Facebook founder Mark Zuckerberg has returned to Harvard University under rainy skies to give a graduation speech and receive an honorary degree.
The world’s fifth-richest person, worth $62.3bn (£48.1bn), famously dropped out of Harvard after launching the global social-networking website.
Mr Zuckerberg called for students to “not only create new jobs, but create a new sense of purpose”.
Political experts think he may be positioning himself to run for office.
During his remarks on Thursday, Mr Zuckerberg told graduates that “we live in an unstable time”.
Zuckerberg, now the youngest commencement speaker in Harvard’s history, started off reliving some of his college memories.
He told the graduates that he was scheduled to speak to the school board after building the website Facemash, an early precursor of Facebook that allowed students to compare the attractiveness of their fellow classmates.
His parents showed up to the school to help him pack up his belongings, and his friends threw him a goodbye party, where he met his future wife Priscilla Chan in line for the bathroom.
Zuckerberg recounted: ‘In what must be one of the all time romantic lines, I said: “I’m going to get kicked out in three days, so we need to go on a date quickly.”
He joked: ‘Actually, any of you graduating can use that line.’
‘I didn’t end up getting kicked out — I did that to myself. Priscilla and I started dating.
‘And, you know, that movie made it seem like Facemash was so important to creating Facebook. It wasn’t. But without Facemash I wouldn’t have met Priscilla, and she’s the most important person in my life, so you could say it was the most important thing I built in my time here.’
During this commencement address, Mr Zuckerberg told students: “There is something wrong with our system when I can leave here and make billions of dollars in ten years when millions of students can’t afford to pay off their loans, let alone start a business.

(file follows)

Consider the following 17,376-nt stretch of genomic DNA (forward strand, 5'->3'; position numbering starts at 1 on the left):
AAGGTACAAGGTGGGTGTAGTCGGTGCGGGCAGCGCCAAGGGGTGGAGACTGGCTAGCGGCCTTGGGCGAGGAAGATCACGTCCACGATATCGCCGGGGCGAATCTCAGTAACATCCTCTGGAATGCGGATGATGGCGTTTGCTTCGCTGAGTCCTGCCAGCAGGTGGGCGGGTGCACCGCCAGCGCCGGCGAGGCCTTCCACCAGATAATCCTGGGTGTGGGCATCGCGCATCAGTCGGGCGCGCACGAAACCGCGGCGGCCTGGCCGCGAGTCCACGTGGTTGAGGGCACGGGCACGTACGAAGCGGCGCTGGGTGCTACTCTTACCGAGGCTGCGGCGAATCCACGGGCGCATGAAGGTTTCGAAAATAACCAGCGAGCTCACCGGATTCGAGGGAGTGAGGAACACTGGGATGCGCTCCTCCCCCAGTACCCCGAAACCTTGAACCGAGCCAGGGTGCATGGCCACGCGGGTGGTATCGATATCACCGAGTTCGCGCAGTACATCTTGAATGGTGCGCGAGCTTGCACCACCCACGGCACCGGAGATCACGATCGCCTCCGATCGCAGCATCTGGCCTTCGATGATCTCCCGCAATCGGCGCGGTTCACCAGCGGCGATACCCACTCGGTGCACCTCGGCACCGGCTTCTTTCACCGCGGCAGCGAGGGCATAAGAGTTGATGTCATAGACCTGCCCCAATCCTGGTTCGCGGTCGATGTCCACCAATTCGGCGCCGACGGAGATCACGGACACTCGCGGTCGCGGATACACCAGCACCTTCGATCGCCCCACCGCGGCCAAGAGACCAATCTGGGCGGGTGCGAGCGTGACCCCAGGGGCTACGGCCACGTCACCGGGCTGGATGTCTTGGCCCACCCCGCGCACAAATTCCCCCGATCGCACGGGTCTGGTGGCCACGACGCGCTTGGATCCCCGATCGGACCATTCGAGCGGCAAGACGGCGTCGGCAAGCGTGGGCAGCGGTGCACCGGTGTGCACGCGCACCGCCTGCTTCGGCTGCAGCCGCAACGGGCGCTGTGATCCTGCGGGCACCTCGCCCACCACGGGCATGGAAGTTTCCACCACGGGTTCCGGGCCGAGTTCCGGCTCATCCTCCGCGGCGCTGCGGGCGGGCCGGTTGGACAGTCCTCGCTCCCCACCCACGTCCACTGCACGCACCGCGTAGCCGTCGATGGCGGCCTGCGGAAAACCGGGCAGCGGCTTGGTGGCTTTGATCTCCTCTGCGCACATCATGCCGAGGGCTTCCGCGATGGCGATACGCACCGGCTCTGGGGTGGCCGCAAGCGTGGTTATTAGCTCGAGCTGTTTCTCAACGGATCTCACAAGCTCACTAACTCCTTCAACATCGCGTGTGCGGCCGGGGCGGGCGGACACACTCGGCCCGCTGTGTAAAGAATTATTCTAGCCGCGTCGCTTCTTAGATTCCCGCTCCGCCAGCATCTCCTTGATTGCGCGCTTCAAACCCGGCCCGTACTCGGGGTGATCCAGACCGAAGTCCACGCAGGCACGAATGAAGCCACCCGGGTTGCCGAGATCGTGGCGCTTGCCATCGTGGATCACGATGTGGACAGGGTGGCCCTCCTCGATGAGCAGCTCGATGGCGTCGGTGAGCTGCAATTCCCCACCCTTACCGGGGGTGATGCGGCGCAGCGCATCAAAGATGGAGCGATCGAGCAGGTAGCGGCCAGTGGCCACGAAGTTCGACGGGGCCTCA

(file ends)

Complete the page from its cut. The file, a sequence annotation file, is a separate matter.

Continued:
“When you don’t have the freedom to take your idea and turn it into a historic enterprise we all lose,” he continued.
He told stories of meeting “children in juvenile detention and opioid addicts, who told me their lives could have turned out differently if they just had something to do”.
Zuckerberg went on to emphasize the importance of changing the world for the better, saying: ‘I’m here to tell you finding your purpose isn’t enough.
‘The challenge for our generation is creating a world where everyone has a sense of purpose.’
He went on to say: ‘Today I want to talk about three ways to create a world where everyone has a sense of purpose: by taking on big meaningful projects together, by redefining equality so everyone has the freedom to pursue purpose, and by building community across the world.’
Zuckerberg implored the graduates to tackle ‘generation-defining public works’ like stopping climate change, finding cures for diseases, and ‘modernizing democracy’ so everyone could vote online.
He also emphasized the importance of having ample opportunities to fail, to which he proposed ideas like a universal basic income, affordable childcare, and universal healthcare.